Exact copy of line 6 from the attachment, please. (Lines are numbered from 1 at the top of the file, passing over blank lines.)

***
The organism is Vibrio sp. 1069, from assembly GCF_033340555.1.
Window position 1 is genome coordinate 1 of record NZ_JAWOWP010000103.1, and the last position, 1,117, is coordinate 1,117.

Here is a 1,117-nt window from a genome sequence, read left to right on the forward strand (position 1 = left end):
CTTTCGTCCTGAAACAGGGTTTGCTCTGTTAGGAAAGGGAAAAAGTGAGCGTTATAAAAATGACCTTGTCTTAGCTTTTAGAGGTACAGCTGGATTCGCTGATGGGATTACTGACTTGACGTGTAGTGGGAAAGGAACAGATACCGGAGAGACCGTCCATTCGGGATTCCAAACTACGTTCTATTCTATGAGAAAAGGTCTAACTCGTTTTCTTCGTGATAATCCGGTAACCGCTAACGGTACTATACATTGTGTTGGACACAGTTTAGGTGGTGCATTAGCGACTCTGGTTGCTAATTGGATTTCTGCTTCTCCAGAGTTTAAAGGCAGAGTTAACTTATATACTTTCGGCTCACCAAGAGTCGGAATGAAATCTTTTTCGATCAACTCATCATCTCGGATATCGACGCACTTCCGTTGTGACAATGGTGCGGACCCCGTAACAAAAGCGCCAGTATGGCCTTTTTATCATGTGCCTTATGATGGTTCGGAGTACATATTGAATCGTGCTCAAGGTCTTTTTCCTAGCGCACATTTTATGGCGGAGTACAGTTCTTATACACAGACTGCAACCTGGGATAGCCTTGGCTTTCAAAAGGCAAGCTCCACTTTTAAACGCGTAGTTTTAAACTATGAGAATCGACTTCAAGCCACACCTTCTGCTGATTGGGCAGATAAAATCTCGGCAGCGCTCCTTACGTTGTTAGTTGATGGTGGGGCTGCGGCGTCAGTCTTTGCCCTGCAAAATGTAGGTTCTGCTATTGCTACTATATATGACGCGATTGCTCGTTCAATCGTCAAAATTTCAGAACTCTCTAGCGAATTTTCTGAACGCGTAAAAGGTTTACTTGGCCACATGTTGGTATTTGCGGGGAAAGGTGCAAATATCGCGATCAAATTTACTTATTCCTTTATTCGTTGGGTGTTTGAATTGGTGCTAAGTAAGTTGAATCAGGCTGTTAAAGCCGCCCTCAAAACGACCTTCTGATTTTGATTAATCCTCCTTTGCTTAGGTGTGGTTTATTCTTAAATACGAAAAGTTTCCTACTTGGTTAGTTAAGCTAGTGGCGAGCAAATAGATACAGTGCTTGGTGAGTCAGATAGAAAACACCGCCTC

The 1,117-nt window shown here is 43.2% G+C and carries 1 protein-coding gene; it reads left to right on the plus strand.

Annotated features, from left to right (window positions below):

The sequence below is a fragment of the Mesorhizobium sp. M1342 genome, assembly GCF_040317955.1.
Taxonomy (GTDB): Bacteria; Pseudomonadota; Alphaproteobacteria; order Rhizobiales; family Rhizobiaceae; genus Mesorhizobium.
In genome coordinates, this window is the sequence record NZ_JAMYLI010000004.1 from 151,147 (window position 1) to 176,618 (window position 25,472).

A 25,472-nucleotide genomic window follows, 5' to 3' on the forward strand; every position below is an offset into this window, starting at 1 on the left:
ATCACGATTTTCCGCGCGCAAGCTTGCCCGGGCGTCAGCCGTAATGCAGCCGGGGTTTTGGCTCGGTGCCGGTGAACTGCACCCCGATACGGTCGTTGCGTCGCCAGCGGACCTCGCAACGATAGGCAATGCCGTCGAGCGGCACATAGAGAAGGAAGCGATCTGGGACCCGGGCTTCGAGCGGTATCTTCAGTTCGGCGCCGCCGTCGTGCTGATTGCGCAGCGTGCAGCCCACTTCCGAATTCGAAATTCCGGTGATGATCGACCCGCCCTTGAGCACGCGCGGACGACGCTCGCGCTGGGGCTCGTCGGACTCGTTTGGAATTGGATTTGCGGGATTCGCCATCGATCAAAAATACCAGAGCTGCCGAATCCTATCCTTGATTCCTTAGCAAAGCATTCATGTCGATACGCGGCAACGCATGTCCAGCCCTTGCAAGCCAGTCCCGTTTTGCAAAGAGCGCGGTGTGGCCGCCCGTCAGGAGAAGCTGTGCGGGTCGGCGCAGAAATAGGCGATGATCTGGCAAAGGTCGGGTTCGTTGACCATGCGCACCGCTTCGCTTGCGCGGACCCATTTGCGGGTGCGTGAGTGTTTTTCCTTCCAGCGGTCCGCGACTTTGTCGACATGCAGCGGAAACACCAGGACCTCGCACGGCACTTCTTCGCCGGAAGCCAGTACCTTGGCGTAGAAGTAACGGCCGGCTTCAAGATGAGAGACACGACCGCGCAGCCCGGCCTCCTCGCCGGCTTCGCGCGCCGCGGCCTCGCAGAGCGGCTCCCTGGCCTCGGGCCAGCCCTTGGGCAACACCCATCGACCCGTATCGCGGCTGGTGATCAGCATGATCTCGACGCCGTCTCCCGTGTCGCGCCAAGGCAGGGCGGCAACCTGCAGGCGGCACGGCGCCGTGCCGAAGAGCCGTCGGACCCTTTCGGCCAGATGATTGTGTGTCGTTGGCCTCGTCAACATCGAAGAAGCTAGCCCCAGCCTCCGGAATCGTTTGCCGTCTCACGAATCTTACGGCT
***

Annotated features, from left to right (window positions below):